Please use this identifier to cite or link to this item:
Scopus Web of Science® Altmetric
Type: Journal article
Title: Early cave art and ancient DNA record the origin of European bison
Author: Soubrier, J.
Gower, G.
Chen, K.
Richards, S.
Llamas, B.
Mitchell, K.
Ho, S.
Kosintsev, P.
Lee, M.
Baryshnikov, G.
Bollongino, R.
Bover Arbos, P.
Burger, J.
Chivall, D.
Crégut-Bonnoure, E.
Decker, J.
Doronichev, V.
Douka, K.
Fordham, D.
Fontana, F.
et al.
Citation: Nature Communications, 2016; 7:13158-1-13158-7
Publisher: Nature Publishing Group
Issue Date: 2016
ISSN: 2041-1723
Statement of
Julien Soubrier, Graham Gower, Kefei Chen, Stephen M. Richards, Bastien Llamas, Kieren J. Mitchell ... Michael S.Y. Lee ... Pere Bover ... Damien A. Fordham ... Wolfgang Haak ... Adam Rohrlach ... Ayla van Loenen ... Oliver Wooley ... Alan Cooper et al.
Abstract: The two living species of bison (European and American) are among the few terrestrial megafauna to have survived the late Pleistocene extinctions. Despite the extensive bovid fossil record in Eurasia, the evolutionary history of the European bison (or wisent, Bison bonasus) before the Holocene (<11.7 thousand years ago (kya)) remains a mystery. We use complete ancient mitochondrial genomes and genome-wide nuclear DNA surveys to reveal that the wisent is the product of hybridization between the extinct steppe bison (Bison priscus) and ancestors of modern cattle (aurochs, Bos primigenius) before 120 kya, and contains up to 10% aurochs genomic ancestry. Although undetected within the fossil record, ancestors of the wisent have alternated ecological dominance with steppe bison in association with major environmental shifts since at least 55 kya. Early cave artists recorded distinct morphological forms consistent with these replacement events, around the Last Glacial Maximum (LGM, ∼21-18 kya).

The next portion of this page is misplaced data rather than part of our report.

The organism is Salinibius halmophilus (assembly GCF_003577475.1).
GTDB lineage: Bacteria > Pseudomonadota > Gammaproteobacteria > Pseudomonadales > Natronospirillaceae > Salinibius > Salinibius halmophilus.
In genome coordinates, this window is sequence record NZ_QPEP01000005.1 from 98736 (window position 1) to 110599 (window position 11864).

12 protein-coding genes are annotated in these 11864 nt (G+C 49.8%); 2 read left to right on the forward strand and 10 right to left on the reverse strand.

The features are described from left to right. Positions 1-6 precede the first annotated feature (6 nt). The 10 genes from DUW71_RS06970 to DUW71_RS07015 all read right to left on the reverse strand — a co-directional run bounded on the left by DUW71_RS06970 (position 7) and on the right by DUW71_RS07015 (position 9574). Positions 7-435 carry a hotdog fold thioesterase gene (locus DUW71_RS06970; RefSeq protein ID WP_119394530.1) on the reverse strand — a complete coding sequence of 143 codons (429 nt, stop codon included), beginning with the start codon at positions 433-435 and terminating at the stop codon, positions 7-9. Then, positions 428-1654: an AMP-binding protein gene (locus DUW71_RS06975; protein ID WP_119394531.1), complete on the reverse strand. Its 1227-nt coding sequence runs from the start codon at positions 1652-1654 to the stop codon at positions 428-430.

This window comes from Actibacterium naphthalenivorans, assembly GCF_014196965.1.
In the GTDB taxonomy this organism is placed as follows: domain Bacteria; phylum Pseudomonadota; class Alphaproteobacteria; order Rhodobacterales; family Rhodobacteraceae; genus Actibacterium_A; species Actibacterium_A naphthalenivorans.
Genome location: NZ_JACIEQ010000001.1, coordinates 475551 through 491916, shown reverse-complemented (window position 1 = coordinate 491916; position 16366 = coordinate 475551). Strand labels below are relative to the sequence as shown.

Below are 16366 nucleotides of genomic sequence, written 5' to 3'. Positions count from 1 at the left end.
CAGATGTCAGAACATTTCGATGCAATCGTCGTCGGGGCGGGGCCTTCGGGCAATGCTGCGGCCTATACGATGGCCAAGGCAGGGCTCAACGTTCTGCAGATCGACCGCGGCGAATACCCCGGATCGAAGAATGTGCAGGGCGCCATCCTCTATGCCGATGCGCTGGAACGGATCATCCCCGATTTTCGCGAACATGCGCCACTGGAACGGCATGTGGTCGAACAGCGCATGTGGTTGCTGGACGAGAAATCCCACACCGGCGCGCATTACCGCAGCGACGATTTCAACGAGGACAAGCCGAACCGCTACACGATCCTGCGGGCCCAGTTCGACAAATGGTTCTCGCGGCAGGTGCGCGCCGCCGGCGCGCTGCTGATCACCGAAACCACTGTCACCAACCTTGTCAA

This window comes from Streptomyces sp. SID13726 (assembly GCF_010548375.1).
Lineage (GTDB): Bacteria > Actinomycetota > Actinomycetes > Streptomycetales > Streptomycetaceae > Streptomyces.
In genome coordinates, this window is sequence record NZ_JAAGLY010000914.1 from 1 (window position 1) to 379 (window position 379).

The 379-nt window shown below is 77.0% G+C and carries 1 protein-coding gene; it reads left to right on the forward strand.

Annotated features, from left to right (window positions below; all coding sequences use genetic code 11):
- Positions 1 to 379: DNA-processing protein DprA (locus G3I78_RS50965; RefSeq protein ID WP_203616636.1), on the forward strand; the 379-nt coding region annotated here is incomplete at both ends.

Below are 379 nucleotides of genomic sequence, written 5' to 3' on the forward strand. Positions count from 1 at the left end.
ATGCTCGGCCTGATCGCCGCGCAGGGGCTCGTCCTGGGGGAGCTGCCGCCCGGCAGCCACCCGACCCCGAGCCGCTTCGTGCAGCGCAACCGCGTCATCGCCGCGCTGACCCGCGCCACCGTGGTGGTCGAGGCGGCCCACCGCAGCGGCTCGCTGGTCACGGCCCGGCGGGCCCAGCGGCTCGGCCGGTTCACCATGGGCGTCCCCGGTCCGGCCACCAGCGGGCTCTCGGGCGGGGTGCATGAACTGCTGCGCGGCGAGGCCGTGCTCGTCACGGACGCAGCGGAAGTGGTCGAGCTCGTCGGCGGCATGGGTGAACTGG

Keywords: Cell Nucleus; Animals; Bison; Cattle; DNA, Mitochondrial; Sequence Analysis, DNA; Evolution, Molecular; Phylogeny; Fossils; Paintings; Europe; Genome, Mitochondrial; Caves; DNA, Ancient
Rights: © The Author(s) 2016. This work is licensed under a Creative Commons Attribution 4.0 International License. The images or other third party material in this article are included in the article’s Creative Commons license, unless indicated otherwise in the credit line; if the material is not included under the Creative Commons license, users will need to obtain permission from the license holder to reproduce the material. To view a copy of this license, visit
RMID: 0030057021
DOI: 10.1038/ncomms13158
Appears in Collections:Mathematical Sciences publications

Files in This Item:
File Description SizeFormat 
hdl_102099.pdfPublished version674.43 kBAdobe PDFView/Open

Items in DSpace are protected by copyright, with all rights reserved, unless otherwise indicated.